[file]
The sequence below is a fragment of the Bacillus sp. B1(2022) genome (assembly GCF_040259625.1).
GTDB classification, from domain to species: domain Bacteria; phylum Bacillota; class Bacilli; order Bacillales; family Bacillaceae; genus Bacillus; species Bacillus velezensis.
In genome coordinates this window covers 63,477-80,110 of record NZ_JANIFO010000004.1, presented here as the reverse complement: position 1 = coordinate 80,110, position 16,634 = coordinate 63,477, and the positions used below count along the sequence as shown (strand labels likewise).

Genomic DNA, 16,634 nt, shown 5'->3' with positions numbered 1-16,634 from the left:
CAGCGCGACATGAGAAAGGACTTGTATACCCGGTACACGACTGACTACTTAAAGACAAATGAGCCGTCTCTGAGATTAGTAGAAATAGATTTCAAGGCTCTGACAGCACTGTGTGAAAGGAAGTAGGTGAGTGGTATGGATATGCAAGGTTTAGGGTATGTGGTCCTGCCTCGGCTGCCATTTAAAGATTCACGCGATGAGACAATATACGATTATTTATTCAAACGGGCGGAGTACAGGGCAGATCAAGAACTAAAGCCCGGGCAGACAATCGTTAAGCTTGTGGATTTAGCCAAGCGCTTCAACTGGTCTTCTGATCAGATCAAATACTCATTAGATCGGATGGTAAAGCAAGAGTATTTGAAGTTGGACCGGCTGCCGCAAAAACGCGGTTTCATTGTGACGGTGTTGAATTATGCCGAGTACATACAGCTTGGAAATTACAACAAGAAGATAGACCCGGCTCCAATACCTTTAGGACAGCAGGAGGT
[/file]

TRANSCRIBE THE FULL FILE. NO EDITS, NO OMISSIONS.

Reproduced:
The sequence below is a fragment of the Bacillus sp. B1(2022) genome (assembly GCF_040259625.1).
GTDB classification, from domain to species: domain Bacteria; phylum Bacillota; class Bacilli; order Bacillales; family Bacillaceae; genus Bacillus; species Bacillus velezensis.
In genome coordinates this window covers 63,477-80,110 of record NZ_JANIFO010000004.1, presented here as the reverse complement: position 1 = coordinate 80,110, position 16,634 = coordinate 63,477, and the positions used below count along the sequence as shown (strand labels likewise).

Genomic DNA, 16,634 nt, shown 5'->3' with positions numbered 1-16,634 from the left:
CAGCGCGACATGAGAAAGGACTTGTATACCCGGTACACGACTGACTACTTAAAGACAAATGAGCCGTCTCTGAGATTAGTAGAAATAGATTTCAAGGCTCTGACAGCACTGTGTGAAAGGAAGTAGGTGAGTGGTATGGATATGCAAGGTTTAGGGTATGTGGTCCTGCCTCGGCTGCCATTTAAAGATTCACGCGATGAGACAATATACGATTATTTATTCAAACGGGCGGAGTACAGGGCAGATCAAGAACTAAAGCCCGGGCAGACAATCGTTAAGCTTGTGGATTTAGCCAAGCGCTTCAACTGGTCTTCTGATCAGATCAAATACTCATTAGATCGGATGGTAAAGCAAGAGTATTTGAAGTTGGACCGGCTGCCGCAAAAACGCGGTTTCATTGTGACGGTGTTGAATTATGCCGAGTACATACAGCTTGGAAATTACAACAAGAAGATAGACCCGGCTCCAATACCTTTAGGACAGCAGGAGGT